Liberty and Catholicism

I think that the Catholic religion has erroneously been regarded as the natural enemy of democracy. Among the various sects of Christians, Catholicism seems to me, on the contrary, to be one of the most favorable to equality of condition among men. In the Catholic Church the religious community is composed of only two elements: the priest and the people. The priest alone rises above the rank of his flock, and all below him are equal.

On doctrinal points the Catholic faith places all human capacities upon the same level; it subjects the wise and ignorant, the man of genius and the vulgar crowd, to the details of the same creed; it imposes the same observances upon the rich and the needy, it inflicts the same austerities upon the strong and the weak; it listens to no compromise with mortal man, but, reducing all the human race to the same standard, it confounds all the distinctions of society at the foot of the same altar, even as they are confounded in the sight of God. If Catholicism predisposes the faithful to obedience, it certainly does not prepare them for inequality; but the contrary may be said of Protestantism, which generally tends to make men independent more than to render them equal. Catholicism is like an absolute monarchy; if the sovereign be removed, all the other classes of society are more equal than in republics.

It has not infrequently occurred that the Catholic priest has left the service of the altar to mix with the governing powers of society and to take his place among the civil ranks of men. This religious influence has sometimes been used to secure the duration of that political state of things to which he belonged. Thus we have seen Catholics taking the side of aristocracy from a religious motive. But no sooner is the priesthood entirely separated from the government, as is the case in the United States, than it is found that no class of men is more naturally disposed than the Catholics to transfer the doctrine of the equality of condition into the political world.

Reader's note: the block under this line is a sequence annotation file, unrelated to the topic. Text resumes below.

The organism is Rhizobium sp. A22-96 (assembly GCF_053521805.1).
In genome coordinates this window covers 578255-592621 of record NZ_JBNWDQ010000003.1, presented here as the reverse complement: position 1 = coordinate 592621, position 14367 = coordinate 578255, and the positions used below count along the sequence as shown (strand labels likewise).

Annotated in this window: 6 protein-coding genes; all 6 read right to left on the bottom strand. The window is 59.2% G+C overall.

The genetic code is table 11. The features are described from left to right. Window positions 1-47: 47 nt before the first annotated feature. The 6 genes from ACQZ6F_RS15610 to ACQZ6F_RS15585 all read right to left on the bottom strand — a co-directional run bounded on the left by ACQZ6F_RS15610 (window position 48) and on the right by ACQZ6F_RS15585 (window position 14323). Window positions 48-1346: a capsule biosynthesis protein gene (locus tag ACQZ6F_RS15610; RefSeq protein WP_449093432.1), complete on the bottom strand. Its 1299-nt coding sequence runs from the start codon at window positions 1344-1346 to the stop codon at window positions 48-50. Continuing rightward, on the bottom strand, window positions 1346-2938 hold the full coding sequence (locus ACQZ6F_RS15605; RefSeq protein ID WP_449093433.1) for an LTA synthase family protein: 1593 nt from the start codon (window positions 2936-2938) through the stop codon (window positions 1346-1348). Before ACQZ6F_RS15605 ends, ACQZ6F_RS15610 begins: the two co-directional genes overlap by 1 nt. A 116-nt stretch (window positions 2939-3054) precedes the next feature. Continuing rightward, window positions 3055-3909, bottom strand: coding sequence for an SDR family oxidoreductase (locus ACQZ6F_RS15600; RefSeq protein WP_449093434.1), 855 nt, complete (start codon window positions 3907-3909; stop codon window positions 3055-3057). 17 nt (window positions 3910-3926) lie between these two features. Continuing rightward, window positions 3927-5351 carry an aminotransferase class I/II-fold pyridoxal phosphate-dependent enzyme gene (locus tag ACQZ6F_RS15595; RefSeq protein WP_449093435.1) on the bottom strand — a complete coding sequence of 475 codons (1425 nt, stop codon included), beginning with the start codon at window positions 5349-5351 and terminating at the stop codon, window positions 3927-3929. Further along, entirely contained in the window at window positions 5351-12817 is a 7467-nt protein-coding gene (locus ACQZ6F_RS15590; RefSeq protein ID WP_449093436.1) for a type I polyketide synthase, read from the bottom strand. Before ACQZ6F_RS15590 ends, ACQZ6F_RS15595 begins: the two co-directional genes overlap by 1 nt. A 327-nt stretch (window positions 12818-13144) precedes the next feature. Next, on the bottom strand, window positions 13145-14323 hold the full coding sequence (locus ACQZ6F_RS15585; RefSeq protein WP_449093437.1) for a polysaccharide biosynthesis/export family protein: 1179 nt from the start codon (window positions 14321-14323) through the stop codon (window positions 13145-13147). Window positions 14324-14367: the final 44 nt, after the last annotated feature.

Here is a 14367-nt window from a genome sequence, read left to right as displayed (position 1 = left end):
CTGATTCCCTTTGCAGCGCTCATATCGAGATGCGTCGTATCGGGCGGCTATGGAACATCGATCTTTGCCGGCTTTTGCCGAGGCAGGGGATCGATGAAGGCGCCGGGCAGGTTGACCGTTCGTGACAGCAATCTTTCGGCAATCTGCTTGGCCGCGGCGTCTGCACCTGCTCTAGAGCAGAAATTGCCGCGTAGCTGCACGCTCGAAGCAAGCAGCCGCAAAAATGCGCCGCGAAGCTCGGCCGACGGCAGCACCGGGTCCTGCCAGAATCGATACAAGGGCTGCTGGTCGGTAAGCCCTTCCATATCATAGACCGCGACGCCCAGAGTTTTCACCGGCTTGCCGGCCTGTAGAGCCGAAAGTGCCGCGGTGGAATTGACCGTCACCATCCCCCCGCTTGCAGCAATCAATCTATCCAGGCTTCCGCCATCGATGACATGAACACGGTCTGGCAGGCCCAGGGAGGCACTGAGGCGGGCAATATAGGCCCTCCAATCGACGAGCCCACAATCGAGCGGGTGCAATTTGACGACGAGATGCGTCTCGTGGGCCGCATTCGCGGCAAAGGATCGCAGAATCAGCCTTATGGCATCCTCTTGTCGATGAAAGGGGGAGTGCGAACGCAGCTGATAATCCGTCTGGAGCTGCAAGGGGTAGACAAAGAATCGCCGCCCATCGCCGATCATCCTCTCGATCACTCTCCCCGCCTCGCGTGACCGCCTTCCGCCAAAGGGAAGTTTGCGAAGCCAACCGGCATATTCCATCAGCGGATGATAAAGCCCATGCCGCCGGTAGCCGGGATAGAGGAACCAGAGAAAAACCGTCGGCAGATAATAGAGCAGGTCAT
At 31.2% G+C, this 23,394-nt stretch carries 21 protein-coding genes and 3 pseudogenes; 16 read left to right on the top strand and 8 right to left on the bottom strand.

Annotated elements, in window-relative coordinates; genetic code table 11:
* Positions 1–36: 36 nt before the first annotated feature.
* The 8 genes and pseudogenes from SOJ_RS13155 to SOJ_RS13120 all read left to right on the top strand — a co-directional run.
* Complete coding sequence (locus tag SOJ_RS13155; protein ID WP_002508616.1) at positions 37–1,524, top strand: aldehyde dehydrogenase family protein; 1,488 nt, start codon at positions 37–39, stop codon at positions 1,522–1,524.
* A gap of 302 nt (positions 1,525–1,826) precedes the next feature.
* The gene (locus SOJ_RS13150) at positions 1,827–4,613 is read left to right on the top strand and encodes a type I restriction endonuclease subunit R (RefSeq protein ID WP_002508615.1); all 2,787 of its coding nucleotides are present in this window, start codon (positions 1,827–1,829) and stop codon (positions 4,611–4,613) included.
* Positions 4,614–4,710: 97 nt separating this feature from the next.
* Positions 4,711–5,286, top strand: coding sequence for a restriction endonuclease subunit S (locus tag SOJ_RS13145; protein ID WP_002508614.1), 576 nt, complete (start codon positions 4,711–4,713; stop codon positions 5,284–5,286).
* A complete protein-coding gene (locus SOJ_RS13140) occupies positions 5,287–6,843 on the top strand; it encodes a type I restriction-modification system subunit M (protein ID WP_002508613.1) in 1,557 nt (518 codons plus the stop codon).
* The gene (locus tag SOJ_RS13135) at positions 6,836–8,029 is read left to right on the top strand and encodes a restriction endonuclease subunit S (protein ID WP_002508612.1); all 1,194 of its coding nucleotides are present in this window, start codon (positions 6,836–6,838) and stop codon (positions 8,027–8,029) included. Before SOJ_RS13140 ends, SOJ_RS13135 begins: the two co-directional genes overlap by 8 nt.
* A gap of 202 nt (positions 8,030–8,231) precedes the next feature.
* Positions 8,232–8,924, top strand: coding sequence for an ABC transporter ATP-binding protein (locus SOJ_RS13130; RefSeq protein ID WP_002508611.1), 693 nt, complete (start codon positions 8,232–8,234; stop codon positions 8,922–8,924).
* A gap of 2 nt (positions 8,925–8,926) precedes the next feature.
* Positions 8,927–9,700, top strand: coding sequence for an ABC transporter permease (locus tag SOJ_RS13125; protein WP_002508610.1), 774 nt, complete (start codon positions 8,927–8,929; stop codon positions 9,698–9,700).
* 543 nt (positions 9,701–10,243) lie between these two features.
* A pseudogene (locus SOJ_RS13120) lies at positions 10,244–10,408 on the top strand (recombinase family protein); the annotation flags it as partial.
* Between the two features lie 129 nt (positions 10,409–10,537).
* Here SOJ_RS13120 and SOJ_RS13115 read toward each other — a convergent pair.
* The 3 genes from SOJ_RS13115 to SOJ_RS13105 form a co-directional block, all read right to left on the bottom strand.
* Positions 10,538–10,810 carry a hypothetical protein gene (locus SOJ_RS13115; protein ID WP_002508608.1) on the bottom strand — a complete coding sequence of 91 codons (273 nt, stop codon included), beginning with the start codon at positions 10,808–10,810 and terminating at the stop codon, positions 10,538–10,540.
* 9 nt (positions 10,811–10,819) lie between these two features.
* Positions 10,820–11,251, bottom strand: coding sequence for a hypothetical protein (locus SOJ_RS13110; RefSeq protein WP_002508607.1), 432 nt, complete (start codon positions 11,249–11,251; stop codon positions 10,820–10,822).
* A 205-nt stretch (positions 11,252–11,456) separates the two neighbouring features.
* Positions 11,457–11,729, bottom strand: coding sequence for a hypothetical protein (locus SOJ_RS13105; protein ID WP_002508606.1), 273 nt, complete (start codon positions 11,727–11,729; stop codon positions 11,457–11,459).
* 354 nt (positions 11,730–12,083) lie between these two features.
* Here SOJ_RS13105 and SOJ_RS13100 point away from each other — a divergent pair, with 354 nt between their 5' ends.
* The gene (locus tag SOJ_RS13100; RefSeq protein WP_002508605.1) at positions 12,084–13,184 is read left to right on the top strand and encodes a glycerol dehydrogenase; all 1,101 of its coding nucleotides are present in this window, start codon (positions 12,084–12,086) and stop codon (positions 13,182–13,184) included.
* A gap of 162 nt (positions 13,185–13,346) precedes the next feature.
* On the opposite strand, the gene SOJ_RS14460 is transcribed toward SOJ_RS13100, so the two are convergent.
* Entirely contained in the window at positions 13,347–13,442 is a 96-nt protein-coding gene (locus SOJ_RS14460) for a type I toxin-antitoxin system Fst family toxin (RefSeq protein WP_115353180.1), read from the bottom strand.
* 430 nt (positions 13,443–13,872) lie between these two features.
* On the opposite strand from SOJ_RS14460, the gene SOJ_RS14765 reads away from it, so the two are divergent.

If, then, the Catholic citizens of the United States are not forcibly led by the nature of their tenets to adopt democratic and republican principles, at least they are not necessarily opposed to them; and their social position, as well as their limited number, obliges them to adopt these opinions. Most of the Catholics are poor, and they have no chance of taking a part in the government unless it is open to all the citizens. They constitute a minority, and all rights must be respected in order to ensure to them the free exercise of their own privileges. These two causes induce them, even unconsciously, to adopt political doctrines which they would perhaps support with less zeal if they were rich and preponderant.

The Catholic clergy of the United States have never attempted to oppose this political tendency; but they seek rather to justify it. The Catholic priests in America have divided the intellectual world into two parts: in the one they place the doctrines of revealed religion, which they assent to without discussion, in the other they leave those political truths which they believe the Deity has left open to free inquiry. Thus the Catholics of the United States are at the same time the most submissive believers and the most independent citizens.

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